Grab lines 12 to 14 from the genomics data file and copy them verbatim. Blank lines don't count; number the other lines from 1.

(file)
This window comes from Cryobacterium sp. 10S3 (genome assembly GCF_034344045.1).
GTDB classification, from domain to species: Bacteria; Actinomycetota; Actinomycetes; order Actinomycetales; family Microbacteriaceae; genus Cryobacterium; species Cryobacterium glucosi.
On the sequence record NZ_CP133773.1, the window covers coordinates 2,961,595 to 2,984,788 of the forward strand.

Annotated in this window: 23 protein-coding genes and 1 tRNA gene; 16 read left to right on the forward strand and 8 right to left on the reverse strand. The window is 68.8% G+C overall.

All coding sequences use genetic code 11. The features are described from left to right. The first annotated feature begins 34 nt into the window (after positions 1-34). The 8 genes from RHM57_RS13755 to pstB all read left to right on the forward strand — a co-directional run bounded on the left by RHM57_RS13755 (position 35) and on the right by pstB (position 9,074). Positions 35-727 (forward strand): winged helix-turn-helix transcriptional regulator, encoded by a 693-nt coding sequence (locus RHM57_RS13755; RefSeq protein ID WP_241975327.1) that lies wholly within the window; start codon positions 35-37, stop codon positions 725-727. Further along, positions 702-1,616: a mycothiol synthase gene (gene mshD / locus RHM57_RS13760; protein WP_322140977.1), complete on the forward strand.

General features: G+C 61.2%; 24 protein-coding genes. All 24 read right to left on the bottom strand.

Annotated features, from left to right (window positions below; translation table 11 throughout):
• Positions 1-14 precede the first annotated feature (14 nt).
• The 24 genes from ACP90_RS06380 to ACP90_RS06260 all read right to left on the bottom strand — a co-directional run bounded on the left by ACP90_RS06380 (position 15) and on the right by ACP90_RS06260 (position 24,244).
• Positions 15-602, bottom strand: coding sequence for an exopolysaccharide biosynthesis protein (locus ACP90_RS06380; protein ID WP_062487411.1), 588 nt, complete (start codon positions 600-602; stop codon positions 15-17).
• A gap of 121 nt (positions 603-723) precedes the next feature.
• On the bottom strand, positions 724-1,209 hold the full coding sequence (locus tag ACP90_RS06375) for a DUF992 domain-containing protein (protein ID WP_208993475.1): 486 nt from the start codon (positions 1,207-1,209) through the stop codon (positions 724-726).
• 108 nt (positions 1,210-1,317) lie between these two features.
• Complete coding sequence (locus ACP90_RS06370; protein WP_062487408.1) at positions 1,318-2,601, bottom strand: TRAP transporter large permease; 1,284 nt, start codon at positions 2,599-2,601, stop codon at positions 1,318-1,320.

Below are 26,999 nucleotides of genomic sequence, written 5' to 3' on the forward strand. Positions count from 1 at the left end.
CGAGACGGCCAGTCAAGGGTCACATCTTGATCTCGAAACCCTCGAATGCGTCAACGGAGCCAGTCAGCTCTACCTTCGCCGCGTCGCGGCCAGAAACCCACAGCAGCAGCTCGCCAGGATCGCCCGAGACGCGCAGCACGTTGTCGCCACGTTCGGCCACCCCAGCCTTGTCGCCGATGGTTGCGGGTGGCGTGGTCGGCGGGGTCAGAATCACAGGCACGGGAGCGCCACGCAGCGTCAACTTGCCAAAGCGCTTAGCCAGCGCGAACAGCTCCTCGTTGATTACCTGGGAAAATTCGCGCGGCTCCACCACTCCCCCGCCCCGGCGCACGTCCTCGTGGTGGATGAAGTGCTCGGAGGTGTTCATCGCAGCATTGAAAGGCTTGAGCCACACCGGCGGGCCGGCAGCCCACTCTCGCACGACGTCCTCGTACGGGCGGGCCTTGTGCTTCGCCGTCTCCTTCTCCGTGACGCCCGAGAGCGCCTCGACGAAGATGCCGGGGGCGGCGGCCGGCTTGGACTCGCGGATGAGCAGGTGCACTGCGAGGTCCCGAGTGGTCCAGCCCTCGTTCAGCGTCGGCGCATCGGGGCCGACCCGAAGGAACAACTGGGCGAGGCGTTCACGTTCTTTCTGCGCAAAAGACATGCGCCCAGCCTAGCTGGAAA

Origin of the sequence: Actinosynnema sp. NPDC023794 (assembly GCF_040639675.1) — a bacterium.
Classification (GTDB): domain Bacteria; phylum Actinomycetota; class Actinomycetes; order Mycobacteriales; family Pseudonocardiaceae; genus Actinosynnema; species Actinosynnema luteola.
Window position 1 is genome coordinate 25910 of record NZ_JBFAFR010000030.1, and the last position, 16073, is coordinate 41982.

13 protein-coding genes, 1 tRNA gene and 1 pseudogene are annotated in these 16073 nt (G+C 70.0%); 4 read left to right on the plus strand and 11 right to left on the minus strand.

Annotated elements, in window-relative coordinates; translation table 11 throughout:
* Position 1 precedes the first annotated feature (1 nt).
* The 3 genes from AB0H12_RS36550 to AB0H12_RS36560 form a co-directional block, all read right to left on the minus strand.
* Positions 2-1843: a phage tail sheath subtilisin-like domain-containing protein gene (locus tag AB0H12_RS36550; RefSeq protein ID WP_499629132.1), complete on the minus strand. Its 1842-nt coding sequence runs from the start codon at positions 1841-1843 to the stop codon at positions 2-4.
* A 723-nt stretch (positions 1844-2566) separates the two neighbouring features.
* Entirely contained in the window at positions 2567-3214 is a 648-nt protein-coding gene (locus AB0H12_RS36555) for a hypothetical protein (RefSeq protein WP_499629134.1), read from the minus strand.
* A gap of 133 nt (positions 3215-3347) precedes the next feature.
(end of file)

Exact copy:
• On the bottom strand, positions 724-1,209 hold the full coding sequence (locus tag ACP90_RS06375) for a DUF992 domain-containing protein (protein ID WP_208993475.1): 486 nt from the start codon (positions 1,207-1,209) through the stop codon (positions 724-726).
• 108 nt (positions 1,210-1,317) lie between these two features.
• Complete coding sequence (locus ACP90_RS06370; protein WP_062487408.1) at positions 1,318-2,601, bottom strand: TRAP transporter large permease; 1,284 nt, start codon at positions 2,599-2,601, stop codon at positions 1,318-1,320.